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Vodia PBX

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  1. There is no need to import the lets encrypt certificate - the PBX does it all by itself. Just enable it, make sure the domain name is resolvable through DNS and that port 80 is visible for the lets encrypt bot - then the rest is all handled automatically.
  2. Yes please mail them to support at vodia.com
  3. We have the FritzBox in the drop down for new SIP trunks. Did you find/try that? Also there are some tips at https://doc.vodia.com/node/189 (we need some screenshots to complete it)
  4. You can use the "outbound proxy pattern" for this (in dom_settings.htm). There are some examples on https://doc.vodia.com/outbound_proxy that should be addressing your problem. There is a {if} statement that could in principle be used for these things like {if ip > "192.168.1.2" && ip < "192.168.2.255"} but currently that is not available. But it for sure does not hurt to add that possibility to the next version!
  5. We have a load balancer that can do the job of inbound routing to the right domain (currently only for CentOS64 or Debian64). Inbound routing is either DID or domain-name based. You can use this also for routing outbound calls, so that all traffic to the SIP trunk provider goes through the load balancer. Contact sales to get more information.
  6. If you automatically provision the desktop phone, the PBX will generate a MAC-dependent password for the VoIP phone. Then you can change the SIP password without any problems. If you use the SIP password also in the desktop phone, well then you need to change it there as well.
  7. There is no way to find the password. It is generally considered a bad practice to find passwords, at least if they were entered by a human. You should instead create a new password. If you have lost the root password, you can reset the account from the file system. From there on you can always drill down on domain and user to overwrite passwords.
  8. I would also test if the problem is related to the auto attendant or to audio in general. For example, does it work if you call the mailbox? Do internal calls work fine (which would point at the trunk and potentially at the firewall). You can generate PCAP traces from the PBX e.g. from the trunk; they usually help troubleshooting problems with RTP and media.
  9. Ok the is the "complicated" case... There is some information on https://doc.vodia.com/failover on how the PBX can help you with the failover in that case. You could as well script this yourself, depending on how much time you can invest in understanding the hosting infrastructure. Especially the large hosting companies have powerful tools for handling such cases (including changing DNS records and notifying staff, creating newortual instances) that are better than what we have put into the PBX.
  10. The easiest way to have a solid failover is to virtualize the PBX host. Then the hypervisor takes care about heart beat, periodic backup, going the IP address and what else is needed. With this it is possible to keep calls up in the case of a failover. Because the Vodia VM is relatively small, this can happen with less than 1000 ms. And there is no need to do anything with DNS. This works well if the failover is within the same datacenter. If you want to failover geographically between datacenter, then the PBX failover can be useful. The main point here is to make sure that you have a file system that is synchronized with the (private or public) cloud, so that you can start another instance when you have to.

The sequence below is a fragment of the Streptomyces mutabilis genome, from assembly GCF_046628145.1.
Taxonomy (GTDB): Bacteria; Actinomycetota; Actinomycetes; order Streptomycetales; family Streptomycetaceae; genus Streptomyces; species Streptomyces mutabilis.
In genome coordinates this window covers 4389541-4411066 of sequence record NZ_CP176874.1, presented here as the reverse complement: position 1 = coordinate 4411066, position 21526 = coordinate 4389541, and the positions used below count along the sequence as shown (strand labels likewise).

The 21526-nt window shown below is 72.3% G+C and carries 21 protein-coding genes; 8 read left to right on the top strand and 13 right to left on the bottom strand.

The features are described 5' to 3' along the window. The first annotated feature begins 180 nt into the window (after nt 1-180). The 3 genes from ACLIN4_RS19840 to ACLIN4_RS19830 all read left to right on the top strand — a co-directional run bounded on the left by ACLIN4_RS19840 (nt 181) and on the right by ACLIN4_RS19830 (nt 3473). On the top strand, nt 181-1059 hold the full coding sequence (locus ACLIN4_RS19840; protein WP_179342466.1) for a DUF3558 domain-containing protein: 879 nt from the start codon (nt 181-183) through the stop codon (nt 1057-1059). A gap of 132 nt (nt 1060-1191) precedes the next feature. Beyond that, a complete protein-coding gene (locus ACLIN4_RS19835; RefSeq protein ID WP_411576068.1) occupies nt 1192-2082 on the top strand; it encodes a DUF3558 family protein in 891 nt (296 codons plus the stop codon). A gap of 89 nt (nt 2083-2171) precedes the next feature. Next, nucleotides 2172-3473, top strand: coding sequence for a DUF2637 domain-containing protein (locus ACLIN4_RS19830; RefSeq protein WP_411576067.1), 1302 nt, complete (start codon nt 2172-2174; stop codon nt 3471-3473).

11. If you are using a browser on your own server then you will see something like 127.0.0.1 or ::1. That is normal. Typically attacks come from some anonymous addresses, e.g. dark net and are physically far away.
  12. Well that means someone was trying to log in - but did not have the right password. You can see from what IP address. This is a reminder to make sure that you have a reasonably good password on the server. If you like, you can also restrict from what IP addresses the admin can log in.
  13. Where? User front end, app, emails?
  14. We follow the idea that style should be in the CSS files and functionality should be in the JS files. The HTML should be the skeleton. There are always (hopefully small) exceptions, e.g. when it is just a lot easier to add dynamic content in JavaScript and include a class. There is a central CSS file that (in theory) should contain only the generic style information, and there are a few JS files that contain generic functionality e.g. how to format phone numbers. We don't encourage customers to change the JS files because that would usually cause just huge support efforts. The web server was not designed for frequent updates - that's why you need to tell the browser not to cache files when making changes. We know this when we make changes and it does not cause any problems once the browser stops caching things.
  15. You can still just enter the setting URL manually into the phone, open the extension for provisioning and then manually reboot the phone. The setting URL would be just the address of the PBX, e.g. http://ip-adr.
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